Tag: corporate tax

Post-Debate Analysis: Debunking Obama’s Flawed Assertions on Tax Deductions and Corporate Welfare

In a violation of the 8th Amendment’s prohibition against cruel and unusual punishment, my brutal overseers at the Cato Institute required me to watch last night’s debate (you can see what Cato scholars said by clicking here).

But I will admit that it was good to see Obama finally put on the defensive, something that almost never happens since the press protects him (with one key exception, as shown in this cartoon).

This doesn’t mean I like Romney, who would probably be another Bush if he got to the White House.

On the specifics, I obviously didn’t like Obama’s predictable push for class warfare tax policy, but I’ve addressed that issue often enough that I don’t have anything new to add.

I was irked, though, by Obama’s illiteracy on the matter of business deductions for corporate jets, oil companies, and firms that “ship jobs overseas.”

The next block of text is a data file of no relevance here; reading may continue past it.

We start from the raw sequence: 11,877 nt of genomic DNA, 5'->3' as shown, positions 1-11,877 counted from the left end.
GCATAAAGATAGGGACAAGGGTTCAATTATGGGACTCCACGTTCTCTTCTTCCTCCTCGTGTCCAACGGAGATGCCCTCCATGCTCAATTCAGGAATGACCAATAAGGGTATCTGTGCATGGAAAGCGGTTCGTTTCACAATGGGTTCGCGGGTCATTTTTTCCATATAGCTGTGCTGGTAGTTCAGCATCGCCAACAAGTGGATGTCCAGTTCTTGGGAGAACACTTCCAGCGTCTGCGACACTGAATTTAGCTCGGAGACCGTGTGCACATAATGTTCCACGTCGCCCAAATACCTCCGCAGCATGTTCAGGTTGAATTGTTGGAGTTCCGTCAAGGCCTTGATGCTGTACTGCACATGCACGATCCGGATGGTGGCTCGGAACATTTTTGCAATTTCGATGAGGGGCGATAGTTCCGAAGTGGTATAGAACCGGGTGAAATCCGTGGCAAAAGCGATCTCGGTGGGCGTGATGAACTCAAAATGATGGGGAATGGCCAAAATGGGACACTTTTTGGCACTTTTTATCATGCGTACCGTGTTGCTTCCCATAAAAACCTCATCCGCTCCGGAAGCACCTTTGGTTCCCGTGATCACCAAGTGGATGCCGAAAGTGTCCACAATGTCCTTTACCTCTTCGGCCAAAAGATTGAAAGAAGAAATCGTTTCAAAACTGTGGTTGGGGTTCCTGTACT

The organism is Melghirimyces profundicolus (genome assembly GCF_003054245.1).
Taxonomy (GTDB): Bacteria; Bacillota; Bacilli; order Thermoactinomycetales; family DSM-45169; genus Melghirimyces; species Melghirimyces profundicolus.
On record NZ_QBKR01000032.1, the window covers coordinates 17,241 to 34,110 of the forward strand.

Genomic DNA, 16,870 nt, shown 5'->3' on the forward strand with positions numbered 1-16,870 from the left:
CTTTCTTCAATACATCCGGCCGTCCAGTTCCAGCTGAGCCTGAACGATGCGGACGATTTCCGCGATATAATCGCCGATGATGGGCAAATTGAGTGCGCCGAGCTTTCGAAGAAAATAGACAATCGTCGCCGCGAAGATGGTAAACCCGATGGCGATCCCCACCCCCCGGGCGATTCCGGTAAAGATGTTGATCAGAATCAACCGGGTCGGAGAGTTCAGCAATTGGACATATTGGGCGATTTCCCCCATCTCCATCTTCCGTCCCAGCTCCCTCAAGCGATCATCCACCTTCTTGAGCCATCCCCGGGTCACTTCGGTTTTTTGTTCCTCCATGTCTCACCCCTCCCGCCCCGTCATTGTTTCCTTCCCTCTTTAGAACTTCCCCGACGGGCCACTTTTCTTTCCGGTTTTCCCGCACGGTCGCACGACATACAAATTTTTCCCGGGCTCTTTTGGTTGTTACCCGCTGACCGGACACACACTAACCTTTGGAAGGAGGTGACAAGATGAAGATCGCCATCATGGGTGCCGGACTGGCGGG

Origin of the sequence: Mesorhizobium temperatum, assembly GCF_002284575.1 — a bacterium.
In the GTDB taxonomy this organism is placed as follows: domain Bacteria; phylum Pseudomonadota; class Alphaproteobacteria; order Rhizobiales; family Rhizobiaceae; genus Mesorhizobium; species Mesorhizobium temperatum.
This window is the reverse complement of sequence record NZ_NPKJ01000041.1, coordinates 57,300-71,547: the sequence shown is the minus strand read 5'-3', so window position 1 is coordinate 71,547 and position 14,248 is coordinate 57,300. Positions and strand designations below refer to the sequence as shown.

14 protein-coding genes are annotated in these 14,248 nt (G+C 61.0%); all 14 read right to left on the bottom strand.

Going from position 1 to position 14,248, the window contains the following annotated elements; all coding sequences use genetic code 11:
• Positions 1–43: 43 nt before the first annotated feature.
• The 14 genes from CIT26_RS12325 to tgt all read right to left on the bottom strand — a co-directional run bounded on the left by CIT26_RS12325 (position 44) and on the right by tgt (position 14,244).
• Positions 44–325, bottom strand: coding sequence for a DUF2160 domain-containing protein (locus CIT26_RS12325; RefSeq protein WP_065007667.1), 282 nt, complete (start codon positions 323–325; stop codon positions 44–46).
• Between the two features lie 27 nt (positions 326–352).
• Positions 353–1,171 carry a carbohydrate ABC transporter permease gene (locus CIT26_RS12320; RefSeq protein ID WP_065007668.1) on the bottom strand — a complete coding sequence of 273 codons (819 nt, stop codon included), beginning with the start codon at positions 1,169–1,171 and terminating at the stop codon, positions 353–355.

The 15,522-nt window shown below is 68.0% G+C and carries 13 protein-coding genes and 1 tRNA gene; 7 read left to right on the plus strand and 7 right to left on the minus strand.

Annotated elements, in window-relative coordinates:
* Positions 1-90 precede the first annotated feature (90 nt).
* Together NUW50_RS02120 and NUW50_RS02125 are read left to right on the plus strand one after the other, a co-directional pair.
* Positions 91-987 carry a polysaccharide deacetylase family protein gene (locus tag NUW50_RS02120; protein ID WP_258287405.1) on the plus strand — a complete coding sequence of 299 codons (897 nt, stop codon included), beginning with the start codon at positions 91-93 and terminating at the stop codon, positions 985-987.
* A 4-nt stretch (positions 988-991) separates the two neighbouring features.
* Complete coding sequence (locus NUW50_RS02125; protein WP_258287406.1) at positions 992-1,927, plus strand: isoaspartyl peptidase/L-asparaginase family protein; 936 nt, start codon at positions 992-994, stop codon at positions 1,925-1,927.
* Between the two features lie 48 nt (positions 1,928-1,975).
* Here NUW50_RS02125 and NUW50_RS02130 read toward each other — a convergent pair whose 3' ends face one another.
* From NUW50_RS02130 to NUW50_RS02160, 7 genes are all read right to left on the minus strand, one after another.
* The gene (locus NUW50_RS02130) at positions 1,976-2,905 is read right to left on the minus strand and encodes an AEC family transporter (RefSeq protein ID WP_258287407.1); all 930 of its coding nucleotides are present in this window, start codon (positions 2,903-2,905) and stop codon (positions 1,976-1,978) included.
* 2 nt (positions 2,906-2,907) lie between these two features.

Let’s start by reiterating what I wrote last year about how to define corporate income: At the risk of stating the obvious, profit is total revenues minus total costs. Unfortunately, that’s not how the corporate tax system works.

Sometimes the government allows a company to have special tax breaks that reduce tax liabilities (such as the ethanol credit) and sometimes the government makes a company overstate its profits by not allowing it to fully deduct costs.

During the debate, Obama was endorsing policies that would prevent companies from doing the latter.

The irreplaceable Tim Carney explains in today’s Washington Examiner. Let’s start with what he wrote about oil companies.

…the “oil subsidies” Obama points to are broad-based tax deductions that oil companies also happen to get. I wrote last year about Democratic rhetoric on this issue: “tax provisions that treat oil companies like other companies become a ‘giveaway,’…”

I thought Romney’s response about corrupt Solyndra-type preferences was quite strong.

Here’s what Tim wrote about corporate jets.

…there’s no big giveaway to corporate jets. Instead, some jets are depreciated over five years and others are depreciated over seven years. I explained it last year. When it comes to actual corporate welfare for corporate jets, the Obama administration wants to ramp it up — his Export-Import Bank chief has explicitly stated he wants to subsidize more corporate-jet sales.